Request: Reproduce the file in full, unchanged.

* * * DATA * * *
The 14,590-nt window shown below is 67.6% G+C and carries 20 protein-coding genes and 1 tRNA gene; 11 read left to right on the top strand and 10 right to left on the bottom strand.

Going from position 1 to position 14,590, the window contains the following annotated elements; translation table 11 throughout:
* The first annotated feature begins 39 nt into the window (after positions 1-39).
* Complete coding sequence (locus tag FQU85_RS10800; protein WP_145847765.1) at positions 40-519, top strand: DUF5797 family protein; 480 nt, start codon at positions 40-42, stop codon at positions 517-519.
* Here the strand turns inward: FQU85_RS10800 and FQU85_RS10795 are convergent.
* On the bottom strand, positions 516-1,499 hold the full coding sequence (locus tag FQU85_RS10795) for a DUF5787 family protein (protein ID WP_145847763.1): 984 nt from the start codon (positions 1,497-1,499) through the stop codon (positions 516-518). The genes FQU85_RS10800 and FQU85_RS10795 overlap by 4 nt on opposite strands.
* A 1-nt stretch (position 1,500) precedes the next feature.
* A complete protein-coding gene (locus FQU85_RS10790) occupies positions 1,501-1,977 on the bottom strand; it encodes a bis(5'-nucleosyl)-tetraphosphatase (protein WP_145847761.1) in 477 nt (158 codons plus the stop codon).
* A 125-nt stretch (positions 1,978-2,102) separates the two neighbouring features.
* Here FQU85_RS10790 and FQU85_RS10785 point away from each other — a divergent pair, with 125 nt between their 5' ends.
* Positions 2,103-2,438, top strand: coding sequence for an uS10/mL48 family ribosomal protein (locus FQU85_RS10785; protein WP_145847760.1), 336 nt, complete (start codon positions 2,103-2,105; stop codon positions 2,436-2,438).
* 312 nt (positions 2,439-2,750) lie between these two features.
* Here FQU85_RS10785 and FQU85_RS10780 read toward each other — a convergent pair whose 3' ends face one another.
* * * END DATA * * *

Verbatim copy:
The 14,590-nt window shown below is 67.6% G+C and carries 20 protein-coding genes and 1 tRNA gene; 11 read left to right on the top strand and 10 right to left on the bottom strand.

Going from position 1 to position 14,590, the window contains the following annotated elements; translation table 11 throughout:
* The first annotated feature begins 39 nt into the window (after positions 1-39).
* Complete coding sequence (locus tag FQU85_RS10800; protein WP_145847765.1) at positions 40-519, top strand: DUF5797 family protein; 480 nt, start codon at positions 40-42, stop codon at positions 517-519.
* Here the strand turns inward: FQU85_RS10800 and FQU85_RS10795 are convergent.
* On the bottom strand, positions 516-1,499 hold the full coding sequence (locus tag FQU85_RS10795) for a DUF5787 family protein (protein ID WP_145847763.1): 984 nt from the start codon (positions 1,497-1,499) through the stop codon (positions 516-518). The genes FQU85_RS10800 and FQU85_RS10795 overlap by 4 nt on opposite strands.
* A 1-nt stretch (position 1,500) precedes the next feature.
* A complete protein-coding gene (locus FQU85_RS10790) occupies positions 1,501-1,977 on the bottom strand; it encodes a bis(5'-nucleosyl)-tetraphosphatase (protein WP_145847761.1) in 477 nt (158 codons plus the stop codon).
* A 125-nt stretch (positions 1,978-2,102) separates the two neighbouring features.
* Here FQU85_RS10790 and FQU85_RS10785 point away from each other — a divergent pair, with 125 nt between their 5' ends.
* Positions 2,103-2,438, top strand: coding sequence for an uS10/mL48 family ribosomal protein (locus FQU85_RS10785; protein WP_145847760.1), 336 nt, complete (start codon positions 2,103-2,105; stop codon positions 2,436-2,438).
* 312 nt (positions 2,439-2,750) lie between these two features.
* Here FQU85_RS10785 and FQU85_RS10780 read toward each other — a convergent pair whose 3' ends face one another.